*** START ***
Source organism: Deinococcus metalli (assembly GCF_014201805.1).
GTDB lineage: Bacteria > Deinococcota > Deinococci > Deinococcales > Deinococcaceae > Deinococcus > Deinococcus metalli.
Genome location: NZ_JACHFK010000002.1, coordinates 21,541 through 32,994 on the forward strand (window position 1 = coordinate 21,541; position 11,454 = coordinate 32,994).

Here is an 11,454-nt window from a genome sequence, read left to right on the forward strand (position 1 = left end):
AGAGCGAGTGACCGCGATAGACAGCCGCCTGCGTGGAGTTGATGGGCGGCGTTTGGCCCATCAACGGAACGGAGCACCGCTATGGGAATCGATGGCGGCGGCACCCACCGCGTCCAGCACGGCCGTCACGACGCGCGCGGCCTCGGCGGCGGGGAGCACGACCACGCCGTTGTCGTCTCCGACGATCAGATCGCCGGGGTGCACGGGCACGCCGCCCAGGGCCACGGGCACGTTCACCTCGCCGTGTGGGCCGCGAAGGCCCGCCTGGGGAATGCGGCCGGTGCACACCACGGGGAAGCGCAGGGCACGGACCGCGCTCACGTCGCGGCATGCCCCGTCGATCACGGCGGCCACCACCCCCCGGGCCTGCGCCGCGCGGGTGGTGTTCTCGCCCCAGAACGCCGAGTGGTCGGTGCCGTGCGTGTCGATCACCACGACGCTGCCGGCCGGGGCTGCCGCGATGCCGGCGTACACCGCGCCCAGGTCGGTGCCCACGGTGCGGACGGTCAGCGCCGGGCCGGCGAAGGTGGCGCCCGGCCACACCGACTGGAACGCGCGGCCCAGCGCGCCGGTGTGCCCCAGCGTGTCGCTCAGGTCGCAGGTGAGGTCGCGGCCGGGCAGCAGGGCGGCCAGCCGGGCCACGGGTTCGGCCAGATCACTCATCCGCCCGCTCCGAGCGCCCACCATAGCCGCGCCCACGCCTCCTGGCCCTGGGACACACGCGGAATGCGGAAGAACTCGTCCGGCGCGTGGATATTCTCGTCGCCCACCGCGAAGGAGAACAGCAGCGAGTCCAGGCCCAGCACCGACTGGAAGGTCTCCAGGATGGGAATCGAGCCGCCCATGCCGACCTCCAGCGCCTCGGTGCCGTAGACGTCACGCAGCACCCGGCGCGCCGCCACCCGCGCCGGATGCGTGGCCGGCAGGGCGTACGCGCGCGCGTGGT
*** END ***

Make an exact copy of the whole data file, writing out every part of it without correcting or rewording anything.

Source organism: Deinococcus metalli (assembly GCF_014201805.1).
GTDB lineage: Bacteria > Deinococcota > Deinococci > Deinococcales > Deinococcaceae > Deinococcus > Deinococcus metalli.
Genome location: NZ_JACHFK010000002.1, coordinates 21,541 through 32,994 on the forward strand (window position 1 = coordinate 21,541; position 11,454 = coordinate 32,994).

Here is an 11,454-nt window from a genome sequence, read left to right on the forward strand (position 1 = left end):
AGAGCGAGTGACCGCGATAGACAGCCGCCTGCGTGGAGTTGATGGGCGGCGTTTGGCCCATCAACGGAACGGAGCACCGCTATGGGAATCGATGGCGGCGGCACCCACCGCGTCCAGCACGGCCGTCACGACGCGCGCGGCCTCGGCGGCGGGGAGCACGACCACGCCGTTGTCGTCTCCGACGATCAGATCGCCGGGGTGCACGGGCACGCCGCCCAGGGCCACGGGCACGTTCACCTCGCCGTGTGGGCCGCGAAGGCCCGCCTGGGGAATGCGGCCGGTGCACACCACGGGGAAGCGCAGGGCACGGACCGCGCTCACGTCGCGGCATGCCCCGTCGATCACGGCGGCCACCACCCCCCGGGCCTGCGCCGCGCGGGTGGTGTTCTCGCCCCAGAACGCCGAGTGGTCGGTGCCGTGCGTGTCGATCACCACGACGCTGCCGGCCGGGGCTGCCGCGATGCCGGCGTACACCGCGCCCAGGTCGGTGCCCACGGTGCGGACGGTCAGCGCCGGGCCGGCGAAGGTGGCGCCCGGCCACACCGACTGGAACGCGCGGCCCAGCGCGCCGGTGTGCCCCAGCGTGTCGCTCAGGTCGCAGGTGAGGTCGCGGCCGGGCAGCAGGGCGGCCAGCCGGGCCACGGGTTCGGCCAGATCACTCATCCGCCCGCTCCGAGCGCCCACCATAGCCGCGCCCACGCCTCCTGGCCCTGGGACACACGCGGAATGCGGAAGAACTCGTCCGGCGCGTGGATATTCTCGTCGCCCACCGCGAAGGAGAACAGCAGCGAGTCCAGGCCCAGCACCGACTGGAAGGTCTCCAGGATGGGAATCGAGCCGCCCATGCCGACCTCCAGCGCCTCGGTGCCGTAGACGTCACGCAGCACCCGGCGCGCCGCCACCCGCGCCGGATGCGTGGCCGGCAGGGCGTACGCGCGCGCGTGGT